American economy needs a return to normalcy.
Income equality is good for business. Raising the minimum wage can lead to higher corporate earnings. Main Street is Wall Street's best friend.
You would never expect these platitudes to guide a Republican platform, but you should; they are commonsensically true, and it is time to let common sense as opposed to the race for short-term corporate profits guide our economic future.
The last time incomes were this unequally distributed, Warren Harding had just been president. A staunch Republican in the Roaring '20s, he had it right then as he would have had it right now — "America's present need is not heroics, but healing; not nostrums, but normalcy."
We have only to ask ourselves what is normal, and what might heal.
Here's what normal is not:
Record after-tax corporate profits (at 10% of gross domestic product) are not normal, even exceeding levels in the Roaring '20s.
American wages at 42.5% of GDP vs. a peak of 57.4% in 1970 are not normal.
All these statistics point to an enduring loss of purchasing power by American workers, relative to inflation and corporate profits. Wall Street can secretly slap itself on the back, but it shouldn't. It can thrive with a more balanced partnership. It could wither without it.
Capitalism in danger
Corporations might not be eating their seed corn, but they're not planting it, either. Better to pay it out in the form of higher wages so that increased consumption will stimulate the capitalistic ethic to take risk.
There is no first-mover advantage, however. If healing requires higher wages, the Henry Ford solution must be broad based, but it cannot be voluntary. Minimum-wage law increases, while seemingly anti-capitalistic and undemocratic, might be necessary for the common good — workers and corporations alike.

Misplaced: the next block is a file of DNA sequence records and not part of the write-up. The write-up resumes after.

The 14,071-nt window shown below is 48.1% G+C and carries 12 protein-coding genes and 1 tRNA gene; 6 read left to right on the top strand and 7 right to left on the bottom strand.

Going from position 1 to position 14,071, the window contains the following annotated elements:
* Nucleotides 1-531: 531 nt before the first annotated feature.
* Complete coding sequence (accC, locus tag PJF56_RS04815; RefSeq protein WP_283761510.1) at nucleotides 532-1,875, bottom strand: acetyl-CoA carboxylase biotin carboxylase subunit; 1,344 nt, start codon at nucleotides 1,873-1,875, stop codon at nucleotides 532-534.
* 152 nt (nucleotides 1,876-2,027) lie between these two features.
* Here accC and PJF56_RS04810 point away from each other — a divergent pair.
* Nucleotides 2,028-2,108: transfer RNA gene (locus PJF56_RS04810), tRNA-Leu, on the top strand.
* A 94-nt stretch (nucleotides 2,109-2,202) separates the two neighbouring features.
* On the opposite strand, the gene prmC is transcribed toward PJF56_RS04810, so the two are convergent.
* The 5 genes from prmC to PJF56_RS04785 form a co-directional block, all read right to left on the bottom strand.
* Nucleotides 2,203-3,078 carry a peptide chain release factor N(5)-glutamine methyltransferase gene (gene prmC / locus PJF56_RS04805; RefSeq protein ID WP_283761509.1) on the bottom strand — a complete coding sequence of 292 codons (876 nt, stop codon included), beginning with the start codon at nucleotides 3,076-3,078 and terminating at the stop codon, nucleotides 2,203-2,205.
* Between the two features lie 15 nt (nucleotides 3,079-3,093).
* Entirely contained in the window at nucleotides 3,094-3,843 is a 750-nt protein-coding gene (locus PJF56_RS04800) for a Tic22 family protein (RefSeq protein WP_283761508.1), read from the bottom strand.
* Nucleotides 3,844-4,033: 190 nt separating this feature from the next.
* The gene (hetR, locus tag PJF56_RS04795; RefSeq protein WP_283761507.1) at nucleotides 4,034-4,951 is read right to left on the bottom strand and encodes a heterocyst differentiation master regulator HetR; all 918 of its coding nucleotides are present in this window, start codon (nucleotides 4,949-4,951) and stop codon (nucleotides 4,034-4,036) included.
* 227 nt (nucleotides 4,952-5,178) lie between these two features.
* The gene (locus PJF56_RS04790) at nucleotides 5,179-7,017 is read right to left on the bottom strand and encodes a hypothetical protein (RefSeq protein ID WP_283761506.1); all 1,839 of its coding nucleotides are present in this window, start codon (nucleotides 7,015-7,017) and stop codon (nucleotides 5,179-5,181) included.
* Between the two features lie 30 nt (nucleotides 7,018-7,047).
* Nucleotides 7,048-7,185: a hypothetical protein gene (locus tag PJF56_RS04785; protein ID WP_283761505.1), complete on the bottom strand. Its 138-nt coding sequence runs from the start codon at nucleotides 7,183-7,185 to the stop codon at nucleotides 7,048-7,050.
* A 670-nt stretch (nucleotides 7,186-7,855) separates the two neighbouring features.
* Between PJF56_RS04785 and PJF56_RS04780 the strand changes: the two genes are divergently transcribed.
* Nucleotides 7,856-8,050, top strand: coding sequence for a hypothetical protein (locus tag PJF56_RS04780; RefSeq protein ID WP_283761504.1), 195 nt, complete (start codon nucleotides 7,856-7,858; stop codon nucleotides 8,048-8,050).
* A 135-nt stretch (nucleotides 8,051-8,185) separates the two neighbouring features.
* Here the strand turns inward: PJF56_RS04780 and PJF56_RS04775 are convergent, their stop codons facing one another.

Healing also requires help from government through tax reform. Corporations complain about the high U.S. corporate tax rate relative to other nations, but corporate tax rates have rarely if ever been lower, and the publicized federal rate for corporations of 35% is offset by domestic and offshore shelters so that companies wind up paying only an effective 21.4% of their pretax income as of 2013.
Additionally, wealthy individuals have been allowed to transform their salary and bonuses into carried interest, effectively creating a capital gains tax rate with little if any risk of capital.
Private, public solutions
Numerous international organizations have weighed in on this inequality. For instance, the Organization for Economic Cooperation and Development ranks the U.S. 31 out of 34 in 2012 in terms of gross income inequality, surpassed only by the likes of Turkey and Chile.
Wage inequality, it argues, threatens growth by blocking economic opportunities. One of the OECD's proposed healing solutions is to promote worker education to assist in learning the skills required by a 21st century economy. Public/private partnerships should be a major strategy.
Solutions, therefore, need not be entirely public or private sector oriented, but as Henry Ford knew and Harding recommended, a return to normalcy and the better balance of several decades ago via a more equal distribution of income is necessary for a vibrant future.
Bill Gross is the founder and chief investment officer of PIMCO.
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